Digital Transformation

10 Best Practices for Managing Your Digital Transformation Project

February 22, 2019

Digital transformation efforts are on nearly every manufacturer’s road map. But these initiatives go beyond the scope of technology upgrades or short-term projects — they are major cultural shifts. Here are the 10 best practices for managing digital transformation projects in manufacturing.

1. IDENTIFY A C-SUITE CHAMPION.

Undertaking a digital transformation effort amounts to a major cultural shift in your organization. So ongoing and active leadership from your executive team is crucial.

 

2. WALK A MILE IN YOUR CUSTOMERS’ SHOES.

 

Every business decision should be made with your customer in mind. Map out how your digital transformation effort will affect your customers’ interactions with your company. Consider the three steps of the buyer’s journey: awareness, consideration, and decision. How specifically, will these changes aid them in their journey?

 

3. DEFINE SUCCESS AND HOW IT WILL BE MEASURED.

What do you hope to accomplish as a result of your digital transformation initiative? How will you know if you’ve met your goal? Consider the anticipated benefits for your customers. How will you measure customer experience? Or return on investment? Before you begin, establish KPIs and capture baseline data.

 

4. ESTABLISH ACCOUNTABILITY AND SET EXPECTATIONS FOR CHANGE.

Incorporating a new digital strategy will create shockwaves within some parts of your organization and ripple effects throughout. Be upfront about why you’re undertaking this effort and outline the anticipated benefits and challenges. Communicate how you will define success, and set clear expectations regarding roles and responsibilities as you work toward your goals.

 

5. EVALUATE AND ALIGN YOUR BUSINESS PROCESSES.

Technology updates will be wasted unless you adapt your workflows and outline clear processes incorporating the new tools. This is also a great opportunity to evaluate any inefficient business processes that might be streamlined or upgraded.

 

6. DIG INTO YOUR DATA.

Audit your sources of data. What’s available? What’s missing? What’s underutilized? What’s critical? Think about how your digital transformation efforts can help you make better use of data or gain a clearer picture of your business. And be sure to create backups of crucial business data before migrating to new systems.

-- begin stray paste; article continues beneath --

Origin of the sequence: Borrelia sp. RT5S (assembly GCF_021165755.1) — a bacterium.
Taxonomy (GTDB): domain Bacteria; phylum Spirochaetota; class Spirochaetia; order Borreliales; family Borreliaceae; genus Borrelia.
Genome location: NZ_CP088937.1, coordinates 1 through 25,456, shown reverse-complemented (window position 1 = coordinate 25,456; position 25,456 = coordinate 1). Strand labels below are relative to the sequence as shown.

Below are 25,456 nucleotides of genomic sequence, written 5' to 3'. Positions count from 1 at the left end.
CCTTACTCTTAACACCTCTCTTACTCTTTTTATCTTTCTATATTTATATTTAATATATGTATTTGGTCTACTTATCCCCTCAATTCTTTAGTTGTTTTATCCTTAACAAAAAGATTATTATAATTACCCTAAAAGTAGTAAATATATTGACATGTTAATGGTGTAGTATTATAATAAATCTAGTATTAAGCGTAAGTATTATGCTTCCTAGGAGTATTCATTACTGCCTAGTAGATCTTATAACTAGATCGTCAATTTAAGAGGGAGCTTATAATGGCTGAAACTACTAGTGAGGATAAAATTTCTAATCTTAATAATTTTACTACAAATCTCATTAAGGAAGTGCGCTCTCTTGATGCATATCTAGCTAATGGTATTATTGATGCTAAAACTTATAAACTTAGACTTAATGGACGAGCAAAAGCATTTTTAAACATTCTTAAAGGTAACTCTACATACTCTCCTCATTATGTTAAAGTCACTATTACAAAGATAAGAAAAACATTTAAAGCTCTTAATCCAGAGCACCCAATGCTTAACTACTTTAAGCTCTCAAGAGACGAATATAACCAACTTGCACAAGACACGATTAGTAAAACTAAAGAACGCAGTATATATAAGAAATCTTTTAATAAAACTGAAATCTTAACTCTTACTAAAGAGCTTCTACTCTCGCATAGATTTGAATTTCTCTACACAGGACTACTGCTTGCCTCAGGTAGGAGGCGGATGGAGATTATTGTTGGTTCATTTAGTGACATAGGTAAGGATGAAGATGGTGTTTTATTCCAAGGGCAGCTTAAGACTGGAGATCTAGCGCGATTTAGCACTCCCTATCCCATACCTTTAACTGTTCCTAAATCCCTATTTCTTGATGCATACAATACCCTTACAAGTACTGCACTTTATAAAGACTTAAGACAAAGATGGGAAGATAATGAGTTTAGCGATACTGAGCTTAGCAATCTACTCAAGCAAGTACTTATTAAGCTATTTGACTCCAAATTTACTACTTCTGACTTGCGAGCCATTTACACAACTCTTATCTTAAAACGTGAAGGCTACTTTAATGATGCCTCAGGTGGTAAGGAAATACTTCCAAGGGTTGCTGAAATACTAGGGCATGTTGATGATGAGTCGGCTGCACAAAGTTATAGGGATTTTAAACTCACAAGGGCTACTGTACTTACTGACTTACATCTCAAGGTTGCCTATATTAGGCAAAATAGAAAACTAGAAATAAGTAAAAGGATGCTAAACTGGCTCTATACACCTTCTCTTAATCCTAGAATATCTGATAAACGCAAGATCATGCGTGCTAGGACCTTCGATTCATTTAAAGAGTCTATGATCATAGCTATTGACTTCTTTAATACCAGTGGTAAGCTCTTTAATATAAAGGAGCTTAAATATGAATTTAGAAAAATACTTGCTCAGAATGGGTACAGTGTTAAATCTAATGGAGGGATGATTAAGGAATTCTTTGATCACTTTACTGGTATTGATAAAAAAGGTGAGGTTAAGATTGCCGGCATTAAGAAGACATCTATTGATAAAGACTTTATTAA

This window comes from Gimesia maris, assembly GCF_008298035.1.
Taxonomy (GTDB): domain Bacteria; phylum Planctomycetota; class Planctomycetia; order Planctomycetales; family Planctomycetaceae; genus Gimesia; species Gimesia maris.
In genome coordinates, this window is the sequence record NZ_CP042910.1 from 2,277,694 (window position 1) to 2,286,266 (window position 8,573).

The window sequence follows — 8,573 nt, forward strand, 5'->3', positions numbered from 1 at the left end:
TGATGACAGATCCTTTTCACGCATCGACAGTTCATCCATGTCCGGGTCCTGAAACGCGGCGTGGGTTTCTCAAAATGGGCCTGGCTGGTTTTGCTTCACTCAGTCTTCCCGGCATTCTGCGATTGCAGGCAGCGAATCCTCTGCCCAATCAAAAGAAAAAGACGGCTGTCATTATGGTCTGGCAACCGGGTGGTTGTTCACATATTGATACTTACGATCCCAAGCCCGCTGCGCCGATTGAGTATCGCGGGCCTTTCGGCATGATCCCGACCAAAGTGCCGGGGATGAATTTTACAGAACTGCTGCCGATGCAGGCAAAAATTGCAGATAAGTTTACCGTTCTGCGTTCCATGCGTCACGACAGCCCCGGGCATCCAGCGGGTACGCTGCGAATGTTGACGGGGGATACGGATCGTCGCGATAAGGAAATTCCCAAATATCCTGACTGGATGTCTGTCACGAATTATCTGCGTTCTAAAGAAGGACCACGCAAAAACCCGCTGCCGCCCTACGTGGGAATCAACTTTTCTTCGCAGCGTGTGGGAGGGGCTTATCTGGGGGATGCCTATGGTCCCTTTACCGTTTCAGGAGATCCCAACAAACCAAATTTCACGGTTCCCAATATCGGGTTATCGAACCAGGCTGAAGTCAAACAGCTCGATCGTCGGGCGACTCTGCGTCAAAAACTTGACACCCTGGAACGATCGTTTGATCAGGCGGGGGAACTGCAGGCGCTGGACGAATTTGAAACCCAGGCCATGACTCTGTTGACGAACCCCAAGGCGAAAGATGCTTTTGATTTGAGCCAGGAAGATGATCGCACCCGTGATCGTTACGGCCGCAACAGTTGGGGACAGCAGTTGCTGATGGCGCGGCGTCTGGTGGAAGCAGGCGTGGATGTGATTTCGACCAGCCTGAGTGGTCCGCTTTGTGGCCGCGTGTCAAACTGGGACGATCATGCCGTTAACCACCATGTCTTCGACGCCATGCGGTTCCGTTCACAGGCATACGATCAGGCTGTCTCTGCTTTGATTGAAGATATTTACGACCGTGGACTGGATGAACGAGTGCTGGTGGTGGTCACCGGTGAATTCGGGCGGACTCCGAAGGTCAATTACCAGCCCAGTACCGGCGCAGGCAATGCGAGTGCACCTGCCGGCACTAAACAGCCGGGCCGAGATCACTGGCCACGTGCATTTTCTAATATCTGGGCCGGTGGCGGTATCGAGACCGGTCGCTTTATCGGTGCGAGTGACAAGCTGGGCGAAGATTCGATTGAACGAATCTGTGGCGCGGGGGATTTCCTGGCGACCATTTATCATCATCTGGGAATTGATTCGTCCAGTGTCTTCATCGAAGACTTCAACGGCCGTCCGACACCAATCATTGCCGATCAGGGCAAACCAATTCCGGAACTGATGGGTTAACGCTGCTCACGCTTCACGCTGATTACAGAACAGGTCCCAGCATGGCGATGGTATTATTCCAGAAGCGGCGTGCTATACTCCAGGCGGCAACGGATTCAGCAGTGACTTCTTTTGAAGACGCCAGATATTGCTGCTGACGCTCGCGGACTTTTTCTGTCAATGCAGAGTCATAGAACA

7. MOVE FROM “SYSTEMS OF RECORD” TO “SYSTEMS OF ENGAGEMENT.”

The 4th Industrial Revolution is being driven by major shifts in customer expectations. So all of your business processes need to be re-engineered with customers’ needs in mind. Your ERP, CRM, marketing, and customer service platforms should be unified. This will help you gain insight into your customers’ journeys, solve their problems, and anticipate their future needs.

 

8. DOUBLE DOWN ON TALENT.

Success in modern manufacturing is a race for top talent. New roles such as “data scientist” and “marketing automation specialist” are being added to manufacturers’ rosters. And technicians and factory workers must have a higher level of technological and data literacy than ever before. Hire smart and invest in ongoing training.

 

9. COMMUNICATE FREQUENTLY AND TRANSPARENTLY.

Successful digital transformation efforts are characterized by frequent and open communication. Convey progress, next steps, challenges and successes to your team. Encourage everyone in the organization to offer feedback and provide them with a channel to do so. Show your team how these changes will ultimately make their jobs easier or help them improve their outcomes.

 

10. IMPROVE CONTINUOUSLY.

Digital transformation is not a single event. It’s an ongoing organizational, cultural, and technological shift. Continually monitor your KPIs and business goals and engage your entire team in working toward them. Adjust and refine your methods as you learn.

Download the complete infographic here.

This article was originally published on Mountain Point’s blog.

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The Author

Andrew Rieser

Andrew Rieser
President and Co-Founder at Mountain Point

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